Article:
Empathy does not require agreement. You can be sensitive to one’s circumstance without approving of or condoning the actions that led to them.  Why then, for many, does disagreeing with someone’s lifestyle or choices seem to all but eliminate the ability or desire to care? Seems we are quicker than ever to mount our high horse and turn our nose down at others when they fall or suffer tragedy. We’ve created a culture of victim blaming and imperfection shaming. 

News broke that Grammy-nominated singer Demi Lovato suffered from an apparent drug overdose and the comment sections of blogs and Instagram posts were filled with insensitive, dismissive remarks to the effect of her meeting a deserved fate. Never mind that Lovato has spoken openly about her struggles with substance abuse, mental health, and disorders. Never mind that addiction is a documented illness. Because she “chose” to do drugs, somehow her suffering is less sad.

We did the same thing to Whitney Houston and other celebrities fighting a public battle with drugs and/or alcohol. Yes, our actions have consequences that we must face sooner or later.  But retribution does not make the pain any less real.

Again, empathy does not require agreement.

A 20-year-old music artist, XXXTentacion, was shot and killed just as his adult life is beginning, and we can’t feel anything resembling compassion. Granted, he was a seemingly troubled young man with a long rap sheet containing some truly heinous acts. That matters. All is not forgotten in his passing, and accountability does not expire. But, he was also a talented young man not yet even of legal drinking age with limitless potential that will never be realized – a legacy left undone before he had a chance to possibly turn it around. That matters too.

Our lack of empathy is a factor in why some can see an unarmed kid gunned down by those sworn to protect him and feel nothing for the kid or his family because he talked back, stole a bag of chips from the gas station or vandalized a car 10 years ago.  It is also a factor in why some can see kids locked in cages, alone in unfamiliar surroundings, separated from their mothers and feel nothing because they’re “illegals.”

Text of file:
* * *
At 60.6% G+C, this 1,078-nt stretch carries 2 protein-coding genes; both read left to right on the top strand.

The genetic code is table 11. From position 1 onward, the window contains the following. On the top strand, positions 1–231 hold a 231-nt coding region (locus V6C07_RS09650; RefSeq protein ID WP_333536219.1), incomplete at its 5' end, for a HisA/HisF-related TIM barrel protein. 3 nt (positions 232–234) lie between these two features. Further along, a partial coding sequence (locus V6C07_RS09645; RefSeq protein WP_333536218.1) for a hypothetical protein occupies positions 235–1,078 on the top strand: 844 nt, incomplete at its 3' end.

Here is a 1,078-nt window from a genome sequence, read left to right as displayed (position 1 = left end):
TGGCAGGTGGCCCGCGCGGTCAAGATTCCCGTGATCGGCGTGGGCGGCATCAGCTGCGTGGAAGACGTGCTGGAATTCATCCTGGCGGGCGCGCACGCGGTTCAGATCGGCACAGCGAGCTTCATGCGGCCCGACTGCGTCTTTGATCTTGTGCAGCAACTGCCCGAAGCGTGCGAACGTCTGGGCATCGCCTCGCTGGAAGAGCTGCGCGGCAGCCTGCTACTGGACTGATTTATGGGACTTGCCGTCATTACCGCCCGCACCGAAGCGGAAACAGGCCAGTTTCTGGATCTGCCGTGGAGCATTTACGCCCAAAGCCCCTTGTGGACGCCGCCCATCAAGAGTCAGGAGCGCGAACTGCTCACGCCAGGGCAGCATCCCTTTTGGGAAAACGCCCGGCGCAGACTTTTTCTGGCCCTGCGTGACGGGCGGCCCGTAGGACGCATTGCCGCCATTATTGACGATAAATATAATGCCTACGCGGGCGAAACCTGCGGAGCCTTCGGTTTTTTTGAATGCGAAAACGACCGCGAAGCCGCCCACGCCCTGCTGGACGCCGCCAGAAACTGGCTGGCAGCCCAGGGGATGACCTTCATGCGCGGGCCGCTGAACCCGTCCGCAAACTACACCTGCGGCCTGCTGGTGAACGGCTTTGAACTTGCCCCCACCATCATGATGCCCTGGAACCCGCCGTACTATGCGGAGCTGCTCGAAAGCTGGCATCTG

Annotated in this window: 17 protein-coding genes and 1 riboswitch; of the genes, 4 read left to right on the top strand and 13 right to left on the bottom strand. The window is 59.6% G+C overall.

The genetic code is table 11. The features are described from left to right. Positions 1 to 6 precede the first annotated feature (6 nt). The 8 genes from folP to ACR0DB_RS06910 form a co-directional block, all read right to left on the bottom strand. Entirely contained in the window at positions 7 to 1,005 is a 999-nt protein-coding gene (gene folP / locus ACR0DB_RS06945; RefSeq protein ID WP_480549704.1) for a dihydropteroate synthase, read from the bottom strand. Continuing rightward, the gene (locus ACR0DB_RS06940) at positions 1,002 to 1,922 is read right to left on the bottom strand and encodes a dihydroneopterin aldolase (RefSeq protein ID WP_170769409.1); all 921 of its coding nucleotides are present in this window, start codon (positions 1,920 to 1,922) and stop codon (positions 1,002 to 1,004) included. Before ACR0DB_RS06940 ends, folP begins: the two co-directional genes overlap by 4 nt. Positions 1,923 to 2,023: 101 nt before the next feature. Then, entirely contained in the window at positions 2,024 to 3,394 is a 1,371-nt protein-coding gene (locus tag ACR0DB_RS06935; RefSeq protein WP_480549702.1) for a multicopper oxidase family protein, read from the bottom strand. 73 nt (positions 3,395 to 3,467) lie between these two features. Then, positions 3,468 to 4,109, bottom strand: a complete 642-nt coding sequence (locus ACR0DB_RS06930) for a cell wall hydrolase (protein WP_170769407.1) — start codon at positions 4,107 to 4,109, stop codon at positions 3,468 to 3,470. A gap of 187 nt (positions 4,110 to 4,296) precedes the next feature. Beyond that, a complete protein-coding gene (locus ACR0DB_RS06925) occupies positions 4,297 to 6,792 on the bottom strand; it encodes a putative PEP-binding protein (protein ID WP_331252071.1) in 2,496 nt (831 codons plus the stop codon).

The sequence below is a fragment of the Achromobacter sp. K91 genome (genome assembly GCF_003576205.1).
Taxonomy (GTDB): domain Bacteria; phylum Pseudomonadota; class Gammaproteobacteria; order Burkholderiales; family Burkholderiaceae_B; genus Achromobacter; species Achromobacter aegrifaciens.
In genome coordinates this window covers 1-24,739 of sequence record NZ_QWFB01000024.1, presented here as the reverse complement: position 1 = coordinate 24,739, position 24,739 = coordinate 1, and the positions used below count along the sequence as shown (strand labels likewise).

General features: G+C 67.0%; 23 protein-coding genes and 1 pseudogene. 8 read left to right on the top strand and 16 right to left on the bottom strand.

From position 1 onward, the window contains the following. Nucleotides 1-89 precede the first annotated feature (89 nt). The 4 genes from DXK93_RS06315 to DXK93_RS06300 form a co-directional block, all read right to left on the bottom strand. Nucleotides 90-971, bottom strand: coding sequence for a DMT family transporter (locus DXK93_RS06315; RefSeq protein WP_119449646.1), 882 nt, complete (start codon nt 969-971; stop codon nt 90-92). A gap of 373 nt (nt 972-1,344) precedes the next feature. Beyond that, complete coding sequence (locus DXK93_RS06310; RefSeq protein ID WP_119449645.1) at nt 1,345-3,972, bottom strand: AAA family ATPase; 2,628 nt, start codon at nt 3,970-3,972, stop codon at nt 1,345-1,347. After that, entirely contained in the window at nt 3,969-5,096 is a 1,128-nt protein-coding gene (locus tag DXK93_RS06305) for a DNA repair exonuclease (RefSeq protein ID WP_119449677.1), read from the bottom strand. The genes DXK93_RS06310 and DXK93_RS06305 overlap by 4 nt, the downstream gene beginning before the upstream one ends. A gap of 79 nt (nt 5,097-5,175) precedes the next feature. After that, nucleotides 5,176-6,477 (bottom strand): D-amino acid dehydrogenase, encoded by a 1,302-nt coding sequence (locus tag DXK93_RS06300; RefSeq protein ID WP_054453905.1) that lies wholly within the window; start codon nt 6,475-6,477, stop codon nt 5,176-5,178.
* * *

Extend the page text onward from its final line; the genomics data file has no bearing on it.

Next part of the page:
We can be downright cruel behind a keyboard. But why? Why are we so comfortable being so ugly? 

Social media has created a space that encourages the pursuit of reassurance, followers, and virality. As a result, the aim of many is to post the funniest, most shocking or controversial comments they can think of, no matter how mean or inappropriate, in hopes of garnering attention and support. They may not even mean the things said, though some absolutely do. 

Social media has also made everyone, especially celebrities, more accessible and susceptible to judgment. So, we’ll hurl insults, bully and react absurdly to posted photos and headlines, with little regard for the person on the receiving end of our malice. All in the name of likes and laughs.

Are we really lacking empathy? Or are we simply existing in a time where its value has been trumped (no pun intended) by social media culture and our having been desensitized? But we don’t just express our lack of concern for others in private amongst friends and family, we demonstrate it publicly. We want them and everyone else to know just how little we care.  

We may have never done drugs or physically assaulted anyone, but we are all flawed. Just the same, we are not our flaws.

Empathy does not require agreement.

Try it.